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The ARSC Reciprocal ProtectWatch Course

By David Womack, Ph.D.
Safety and Health Manager, HSEQ & ARSC Owners Advisory Committee Chair

In 2015 the ARSC Owners Advisory Committee (OAC) requested that ARSC develop a new course to train Confined Space Attendants, Fire Watches and Supplied Air Attendants. The goal was to have a standardized course that the owners knew met their requirements. Owners would no longer need to audit their contractors’ or third-party providers’ training programs to ensure these critical positions are adequately trained. The ARSC Curriculum Committee took a course that was developed by an ARSC member and modified it for their use. It was implemented in August of 2017.  The course was not widely used because it did not meet the owners’ needs.

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Using Consensus Standards Such as ANSI and ISO to Enhance Your Program

By Trish Ennis, CSP, ARM, CRIS
Executive Director, Colorado Safety Association 

We live in a world of data and information. Sometimes things change so fast it can be hard to keep up. However, there is one thing that we know does not change with any frequency, and that thing is the frequency by which the Occupational Safety and Health Administration (OSHA) updates workplace safety regulations. The mechanism to change regulations is burdensome, and can take many years. Fortunately, there is another source of information for the Occupational Safety and Health (OSH) professional to access for best practices and guidance. Consensus standards such as those developed by the American National Standards Institute (ANSI), and the International Organization for Standardization (ISO) are good sources of information for professionals who are looking to advance an organization’s safety and risk management programs.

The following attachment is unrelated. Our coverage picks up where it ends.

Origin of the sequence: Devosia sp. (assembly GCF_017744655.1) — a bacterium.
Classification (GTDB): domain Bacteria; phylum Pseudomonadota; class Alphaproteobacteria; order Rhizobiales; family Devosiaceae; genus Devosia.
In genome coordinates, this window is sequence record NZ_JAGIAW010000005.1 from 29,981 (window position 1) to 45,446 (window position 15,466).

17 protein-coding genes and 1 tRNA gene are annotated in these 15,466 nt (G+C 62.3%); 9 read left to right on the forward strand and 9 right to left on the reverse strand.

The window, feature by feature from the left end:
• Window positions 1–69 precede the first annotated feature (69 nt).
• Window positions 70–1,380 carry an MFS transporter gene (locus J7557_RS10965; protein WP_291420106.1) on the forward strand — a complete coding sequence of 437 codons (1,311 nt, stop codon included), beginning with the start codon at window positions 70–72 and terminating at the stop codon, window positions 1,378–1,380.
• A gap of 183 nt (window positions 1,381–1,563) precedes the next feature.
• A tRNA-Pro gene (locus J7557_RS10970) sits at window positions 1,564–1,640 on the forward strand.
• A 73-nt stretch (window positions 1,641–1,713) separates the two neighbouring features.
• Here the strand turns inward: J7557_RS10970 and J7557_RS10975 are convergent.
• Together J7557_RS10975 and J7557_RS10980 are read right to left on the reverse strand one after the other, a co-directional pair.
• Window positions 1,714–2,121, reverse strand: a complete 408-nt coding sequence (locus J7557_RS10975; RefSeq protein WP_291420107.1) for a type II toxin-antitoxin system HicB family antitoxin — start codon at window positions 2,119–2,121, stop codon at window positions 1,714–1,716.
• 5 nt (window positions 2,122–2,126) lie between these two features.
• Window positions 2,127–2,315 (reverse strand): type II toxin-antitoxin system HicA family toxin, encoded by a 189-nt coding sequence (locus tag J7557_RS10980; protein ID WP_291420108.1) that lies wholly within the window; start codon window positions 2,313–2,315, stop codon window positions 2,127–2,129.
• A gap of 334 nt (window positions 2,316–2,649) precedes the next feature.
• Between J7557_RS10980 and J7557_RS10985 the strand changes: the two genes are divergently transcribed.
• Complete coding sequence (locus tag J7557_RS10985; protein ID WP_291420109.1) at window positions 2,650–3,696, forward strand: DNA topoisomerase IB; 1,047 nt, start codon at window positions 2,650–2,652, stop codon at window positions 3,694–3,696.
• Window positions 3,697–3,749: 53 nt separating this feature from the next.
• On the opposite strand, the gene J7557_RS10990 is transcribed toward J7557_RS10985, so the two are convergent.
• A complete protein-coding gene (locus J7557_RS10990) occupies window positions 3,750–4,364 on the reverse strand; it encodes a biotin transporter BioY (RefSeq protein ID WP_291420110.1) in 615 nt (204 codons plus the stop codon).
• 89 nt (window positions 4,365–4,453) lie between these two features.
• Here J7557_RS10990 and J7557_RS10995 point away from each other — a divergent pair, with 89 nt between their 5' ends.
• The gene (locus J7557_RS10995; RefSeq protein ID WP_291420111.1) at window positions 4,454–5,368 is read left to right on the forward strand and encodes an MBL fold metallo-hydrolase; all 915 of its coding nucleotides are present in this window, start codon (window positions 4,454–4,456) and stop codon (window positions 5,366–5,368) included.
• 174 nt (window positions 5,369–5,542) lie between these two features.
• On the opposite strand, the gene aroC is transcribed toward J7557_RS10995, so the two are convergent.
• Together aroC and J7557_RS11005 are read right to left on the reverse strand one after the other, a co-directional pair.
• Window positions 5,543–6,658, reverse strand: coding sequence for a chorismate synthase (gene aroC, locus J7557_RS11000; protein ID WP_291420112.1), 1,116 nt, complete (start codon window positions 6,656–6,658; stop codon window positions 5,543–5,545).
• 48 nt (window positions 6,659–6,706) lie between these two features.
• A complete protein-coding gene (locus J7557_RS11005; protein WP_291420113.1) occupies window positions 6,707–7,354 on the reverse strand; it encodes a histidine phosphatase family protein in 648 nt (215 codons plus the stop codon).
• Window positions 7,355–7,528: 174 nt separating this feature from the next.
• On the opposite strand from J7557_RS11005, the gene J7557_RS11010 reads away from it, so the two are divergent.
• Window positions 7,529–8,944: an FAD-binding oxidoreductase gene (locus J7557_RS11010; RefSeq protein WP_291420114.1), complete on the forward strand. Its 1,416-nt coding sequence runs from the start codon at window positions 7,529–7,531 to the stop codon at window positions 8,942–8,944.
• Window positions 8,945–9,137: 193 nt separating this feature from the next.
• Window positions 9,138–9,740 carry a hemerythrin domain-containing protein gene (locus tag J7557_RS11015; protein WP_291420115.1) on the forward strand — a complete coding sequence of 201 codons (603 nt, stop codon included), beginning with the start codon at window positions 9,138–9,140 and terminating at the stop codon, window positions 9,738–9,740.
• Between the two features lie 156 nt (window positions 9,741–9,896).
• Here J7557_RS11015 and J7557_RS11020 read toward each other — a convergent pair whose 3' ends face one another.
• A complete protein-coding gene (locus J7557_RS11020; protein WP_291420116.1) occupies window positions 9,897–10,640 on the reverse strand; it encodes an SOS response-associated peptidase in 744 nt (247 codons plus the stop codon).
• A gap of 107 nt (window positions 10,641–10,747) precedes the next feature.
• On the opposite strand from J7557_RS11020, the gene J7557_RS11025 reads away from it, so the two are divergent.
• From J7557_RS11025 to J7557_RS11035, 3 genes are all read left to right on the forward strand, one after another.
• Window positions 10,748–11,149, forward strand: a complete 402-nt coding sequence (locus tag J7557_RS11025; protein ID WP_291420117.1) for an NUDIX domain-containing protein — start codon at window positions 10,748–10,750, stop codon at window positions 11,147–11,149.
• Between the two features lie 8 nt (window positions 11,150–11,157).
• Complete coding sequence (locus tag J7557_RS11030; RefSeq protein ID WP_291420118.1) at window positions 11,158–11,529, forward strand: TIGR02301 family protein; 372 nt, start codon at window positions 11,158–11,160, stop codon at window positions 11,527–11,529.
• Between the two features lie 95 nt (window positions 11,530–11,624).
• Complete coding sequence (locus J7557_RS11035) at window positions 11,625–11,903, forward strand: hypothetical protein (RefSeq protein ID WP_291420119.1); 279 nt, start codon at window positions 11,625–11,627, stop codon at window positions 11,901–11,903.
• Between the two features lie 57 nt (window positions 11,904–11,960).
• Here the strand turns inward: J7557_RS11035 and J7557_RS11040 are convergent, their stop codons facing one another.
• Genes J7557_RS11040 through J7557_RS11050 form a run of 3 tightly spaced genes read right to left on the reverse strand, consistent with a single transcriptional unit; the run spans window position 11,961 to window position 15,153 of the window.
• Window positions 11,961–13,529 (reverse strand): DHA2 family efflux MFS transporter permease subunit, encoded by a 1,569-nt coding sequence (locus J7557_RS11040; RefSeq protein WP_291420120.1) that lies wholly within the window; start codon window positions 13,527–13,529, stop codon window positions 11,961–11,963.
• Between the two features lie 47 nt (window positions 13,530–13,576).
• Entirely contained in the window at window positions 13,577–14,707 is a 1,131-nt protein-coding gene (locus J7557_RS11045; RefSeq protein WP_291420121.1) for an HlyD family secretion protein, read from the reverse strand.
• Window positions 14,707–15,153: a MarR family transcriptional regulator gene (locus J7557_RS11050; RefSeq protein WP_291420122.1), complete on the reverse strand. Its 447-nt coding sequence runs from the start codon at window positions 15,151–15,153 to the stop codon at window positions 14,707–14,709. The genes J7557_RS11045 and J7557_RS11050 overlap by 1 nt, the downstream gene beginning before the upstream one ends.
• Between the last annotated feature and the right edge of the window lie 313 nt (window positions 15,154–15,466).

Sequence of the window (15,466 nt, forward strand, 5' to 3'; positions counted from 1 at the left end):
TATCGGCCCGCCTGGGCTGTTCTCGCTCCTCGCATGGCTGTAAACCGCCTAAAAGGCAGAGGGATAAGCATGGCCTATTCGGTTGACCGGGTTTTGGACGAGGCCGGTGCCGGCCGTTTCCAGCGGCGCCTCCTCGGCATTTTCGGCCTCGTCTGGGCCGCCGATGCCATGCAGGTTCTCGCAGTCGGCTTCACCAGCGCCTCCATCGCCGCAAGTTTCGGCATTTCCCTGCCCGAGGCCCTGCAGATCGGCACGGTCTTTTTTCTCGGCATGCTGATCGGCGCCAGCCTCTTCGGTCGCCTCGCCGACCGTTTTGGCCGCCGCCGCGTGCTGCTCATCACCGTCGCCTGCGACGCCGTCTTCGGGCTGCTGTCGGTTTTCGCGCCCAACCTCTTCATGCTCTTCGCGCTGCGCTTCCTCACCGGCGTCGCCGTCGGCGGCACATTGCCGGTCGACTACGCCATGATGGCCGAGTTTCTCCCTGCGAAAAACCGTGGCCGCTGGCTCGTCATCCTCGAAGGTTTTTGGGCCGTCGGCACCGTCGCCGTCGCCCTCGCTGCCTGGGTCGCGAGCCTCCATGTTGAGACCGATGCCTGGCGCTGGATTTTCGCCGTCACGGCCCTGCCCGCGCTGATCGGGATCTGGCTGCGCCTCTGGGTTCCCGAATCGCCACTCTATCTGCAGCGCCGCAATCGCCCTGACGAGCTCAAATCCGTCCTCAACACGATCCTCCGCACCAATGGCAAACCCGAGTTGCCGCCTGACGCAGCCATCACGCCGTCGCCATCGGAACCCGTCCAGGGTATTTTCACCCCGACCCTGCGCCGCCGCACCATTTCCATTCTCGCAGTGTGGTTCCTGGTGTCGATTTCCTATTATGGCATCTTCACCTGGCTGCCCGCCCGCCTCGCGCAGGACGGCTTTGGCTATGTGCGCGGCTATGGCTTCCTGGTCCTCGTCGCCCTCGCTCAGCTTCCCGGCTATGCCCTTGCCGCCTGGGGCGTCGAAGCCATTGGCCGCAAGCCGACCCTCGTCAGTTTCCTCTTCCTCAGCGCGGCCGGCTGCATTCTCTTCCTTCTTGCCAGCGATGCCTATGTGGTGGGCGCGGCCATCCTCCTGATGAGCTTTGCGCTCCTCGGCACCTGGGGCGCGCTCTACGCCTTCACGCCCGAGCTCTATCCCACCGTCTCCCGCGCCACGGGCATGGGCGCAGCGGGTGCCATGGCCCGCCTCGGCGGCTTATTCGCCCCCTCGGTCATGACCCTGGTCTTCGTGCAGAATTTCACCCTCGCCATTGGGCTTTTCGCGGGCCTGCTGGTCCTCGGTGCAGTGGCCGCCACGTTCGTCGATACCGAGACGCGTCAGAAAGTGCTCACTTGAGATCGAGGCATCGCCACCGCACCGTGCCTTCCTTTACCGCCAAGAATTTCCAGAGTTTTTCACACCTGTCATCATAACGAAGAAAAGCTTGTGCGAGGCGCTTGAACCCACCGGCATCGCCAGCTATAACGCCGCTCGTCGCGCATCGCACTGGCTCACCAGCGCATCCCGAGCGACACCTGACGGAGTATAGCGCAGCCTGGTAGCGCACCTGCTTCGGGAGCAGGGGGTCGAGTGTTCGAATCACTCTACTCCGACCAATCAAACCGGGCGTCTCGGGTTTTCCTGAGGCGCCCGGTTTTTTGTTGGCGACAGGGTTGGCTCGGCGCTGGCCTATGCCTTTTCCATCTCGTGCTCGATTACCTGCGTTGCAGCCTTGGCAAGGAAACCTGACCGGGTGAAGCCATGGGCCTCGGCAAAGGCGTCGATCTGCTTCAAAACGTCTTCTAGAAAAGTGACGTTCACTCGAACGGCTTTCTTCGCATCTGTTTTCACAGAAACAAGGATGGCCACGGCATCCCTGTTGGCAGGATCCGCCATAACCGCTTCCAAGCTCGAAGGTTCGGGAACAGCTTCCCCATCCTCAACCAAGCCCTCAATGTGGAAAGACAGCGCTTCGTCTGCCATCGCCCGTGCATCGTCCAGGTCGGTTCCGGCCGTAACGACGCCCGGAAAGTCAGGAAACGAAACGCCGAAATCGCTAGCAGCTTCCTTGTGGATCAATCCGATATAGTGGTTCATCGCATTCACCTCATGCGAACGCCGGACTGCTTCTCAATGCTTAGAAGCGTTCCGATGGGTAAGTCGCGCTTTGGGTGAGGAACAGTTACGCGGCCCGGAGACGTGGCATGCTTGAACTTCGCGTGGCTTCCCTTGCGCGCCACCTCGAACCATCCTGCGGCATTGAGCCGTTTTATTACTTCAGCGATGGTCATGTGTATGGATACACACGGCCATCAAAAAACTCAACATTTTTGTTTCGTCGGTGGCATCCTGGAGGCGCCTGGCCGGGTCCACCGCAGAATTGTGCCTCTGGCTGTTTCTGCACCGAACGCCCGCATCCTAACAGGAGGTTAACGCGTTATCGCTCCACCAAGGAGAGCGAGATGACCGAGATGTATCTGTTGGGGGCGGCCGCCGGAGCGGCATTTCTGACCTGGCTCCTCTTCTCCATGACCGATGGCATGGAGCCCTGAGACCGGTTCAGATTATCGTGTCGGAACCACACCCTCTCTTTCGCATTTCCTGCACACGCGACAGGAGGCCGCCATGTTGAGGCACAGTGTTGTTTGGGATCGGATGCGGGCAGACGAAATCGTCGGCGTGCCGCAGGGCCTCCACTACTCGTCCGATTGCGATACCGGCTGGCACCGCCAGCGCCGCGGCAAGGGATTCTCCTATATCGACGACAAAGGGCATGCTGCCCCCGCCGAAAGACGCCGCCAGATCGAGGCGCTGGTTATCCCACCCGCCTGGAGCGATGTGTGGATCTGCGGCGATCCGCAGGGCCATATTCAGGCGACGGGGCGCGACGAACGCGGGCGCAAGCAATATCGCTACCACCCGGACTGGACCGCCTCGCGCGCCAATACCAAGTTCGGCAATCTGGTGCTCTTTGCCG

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Viewing Safety Through a Performance-Based Looking Glass

By R. Ronald Sokol, CSP
President and CEO of Safety Council of Texas City

As safety professionals, we are dedicated to the protection of people, property and the environment. Our success is often measured in the amount of human suffering we prevent as we chart OSHA rates for recordable injuries, lost workday cases or cases of restricted work activity. We attempt to quantify our success as we compare past results against current performance. If the needle trends downward, we pat ourselves on the back, notify management and tout the success of our safety efforts. We become singular in focus as if the success or failure of our organization is predicated on this sole outcome. This type of thinking causes us to be pigeon-holed in our world, many times, outside of the heartbeat of the organization and its leadership. We are brought into the Board room to report on a certain situation and promptly escorted out once our information and expertise are no longer needed. It is a sad reality that this is how a large majority of safety professionals operate. If this is how you operate, the question becomes, why should I change and, if I do, how do I change?

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The ARSC Owners Advisory Committee

By David Womack, Ph.D.
Safety and Health Manager, HSEQ & Owners Advisory Committee Chair

Early in the development of the Association of Reciprocal Safety Councils (ARSC) it was understood that to be successful the organization needed input from their stakeholders including Owners. Owners are representatives from petrochemical or other manufacturing companies that make decisions about contractor training requirements. Input comes to ARSC through the member councils and though the Owners Advisory Committee (OAC). Each ARSC member council is required to name an OAC representative to be a member in good standing.

The OAC Chair and co-Chair are appointed by the ARSC Board of Director Chair. David Womack from Covestro LLC representing the Industrial Safety Training Council is the current Chair. Connie Fabre’ from the Greater Baton Rouge Industrial Alliance representing the Alliance Safety Training Council is the co-Chair.

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The ARSC Curriculum Committee

By Trevonna Hayle
Administrator, ARSC

It’s safe to say that the heart of ARSC is our program curriculum. The Curriculum Committee’s mission is to assure the integrity of ARSC’s Basic Orientation Plus® and Basic Orientation Plus – Refresher®, as well as any additional reciprocal programs developed by ARSC.

The Curriculum Committee meets quarterly to discuss the development of new programs and updates to existing programs. Throughout the year, they work to complete the action items that arise from the quarterly meetings. ARSC Members are encouraged throughout the year to notify the committee of any program edits they feel are necessary. Programs are updated no more than once per year unless there is a change in safety standards that requires an immediate update.